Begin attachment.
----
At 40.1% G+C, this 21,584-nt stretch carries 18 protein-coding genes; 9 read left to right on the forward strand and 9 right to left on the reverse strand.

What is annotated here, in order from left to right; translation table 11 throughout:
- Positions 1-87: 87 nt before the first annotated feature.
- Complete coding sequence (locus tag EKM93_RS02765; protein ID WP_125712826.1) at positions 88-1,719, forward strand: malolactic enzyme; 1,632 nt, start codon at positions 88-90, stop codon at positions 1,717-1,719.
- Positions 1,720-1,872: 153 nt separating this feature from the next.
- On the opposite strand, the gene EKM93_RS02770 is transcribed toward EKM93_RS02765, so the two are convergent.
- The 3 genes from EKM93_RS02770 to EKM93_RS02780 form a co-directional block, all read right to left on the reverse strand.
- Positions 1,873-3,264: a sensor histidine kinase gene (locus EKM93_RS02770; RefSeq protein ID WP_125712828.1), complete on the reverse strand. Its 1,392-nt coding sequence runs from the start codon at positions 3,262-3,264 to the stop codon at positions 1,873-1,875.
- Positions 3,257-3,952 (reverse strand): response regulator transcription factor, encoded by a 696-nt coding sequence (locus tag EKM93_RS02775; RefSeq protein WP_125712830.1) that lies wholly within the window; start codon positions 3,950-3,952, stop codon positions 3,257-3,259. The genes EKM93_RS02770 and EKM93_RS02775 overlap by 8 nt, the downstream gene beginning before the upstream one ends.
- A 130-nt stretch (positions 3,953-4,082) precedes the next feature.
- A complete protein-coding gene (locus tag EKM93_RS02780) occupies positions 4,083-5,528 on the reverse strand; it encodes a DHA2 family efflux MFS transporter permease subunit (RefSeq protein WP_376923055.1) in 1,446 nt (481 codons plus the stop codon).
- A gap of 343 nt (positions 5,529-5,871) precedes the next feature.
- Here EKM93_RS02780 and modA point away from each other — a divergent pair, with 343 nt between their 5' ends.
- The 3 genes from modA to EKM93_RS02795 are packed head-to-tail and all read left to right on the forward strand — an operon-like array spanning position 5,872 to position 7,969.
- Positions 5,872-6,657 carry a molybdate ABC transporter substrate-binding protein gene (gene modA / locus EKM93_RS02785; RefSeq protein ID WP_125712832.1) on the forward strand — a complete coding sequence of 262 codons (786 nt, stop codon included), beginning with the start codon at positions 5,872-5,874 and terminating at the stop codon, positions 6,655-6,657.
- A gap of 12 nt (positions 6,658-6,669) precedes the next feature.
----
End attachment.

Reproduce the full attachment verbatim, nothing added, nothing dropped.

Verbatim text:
At 40.1% G+C, this 21,584-nt stretch carries 18 protein-coding genes; 9 read left to right on the forward strand and 9 right to left on the reverse strand.

What is annotated here, in order from left to right; translation table 11 throughout:
- Positions 1-87: 87 nt before the first annotated feature.
- Complete coding sequence (locus tag EKM93_RS02765; protein ID WP_125712826.1) at positions 88-1,719, forward strand: malolactic enzyme; 1,632 nt, start codon at positions 88-90, stop codon at positions 1,717-1,719.
- Positions 1,720-1,872: 153 nt separating this feature from the next.
- On the opposite strand, the gene EKM93_RS02770 is transcribed toward EKM93_RS02765, so the two are convergent.
- The 3 genes from EKM93_RS02770 to EKM93_RS02780 form a co-directional block, all read right to left on the reverse strand.
- Positions 1,873-3,264: a sensor histidine kinase gene (locus EKM93_RS02770; RefSeq protein ID WP_125712828.1), complete on the reverse strand. Its 1,392-nt coding sequence runs from the start codon at positions 3,262-3,264 to the stop codon at positions 1,873-1,875.
- Positions 3,257-3,952 (reverse strand): response regulator transcription factor, encoded by a 696-nt coding sequence (locus tag EKM93_RS02775; RefSeq protein WP_125712830.1) that lies wholly within the window; start codon positions 3,950-3,952, stop codon positions 3,257-3,259. The genes EKM93_RS02770 and EKM93_RS02775 overlap by 8 nt, the downstream gene beginning before the upstream one ends.
- A 130-nt stretch (positions 3,953-4,082) precedes the next feature.
- A complete protein-coding gene (locus tag EKM93_RS02780) occupies positions 4,083-5,528 on the reverse strand; it encodes a DHA2 family efflux MFS transporter permease subunit (RefSeq protein WP_376923055.1) in 1,446 nt (481 codons plus the stop codon).
- A gap of 343 nt (positions 5,529-5,871) precedes the next feature.
- Here EKM93_RS02780 and modA point away from each other — a divergent pair, with 343 nt between their 5' ends.
- The 3 genes from modA to EKM93_RS02795 are packed head-to-tail and all read left to right on the forward strand — an operon-like array spanning position 5,872 to position 7,969.
- Positions 5,872-6,657 carry a molybdate ABC transporter substrate-binding protein gene (gene modA / locus EKM93_RS02785; RefSeq protein ID WP_125712832.1) on the forward strand — a complete coding sequence of 262 codons (786 nt, stop codon included), beginning with the start codon at positions 5,872-5,874 and terminating at the stop codon, positions 6,655-6,657.
- A gap of 12 nt (positions 6,658-6,669) precedes the next feature.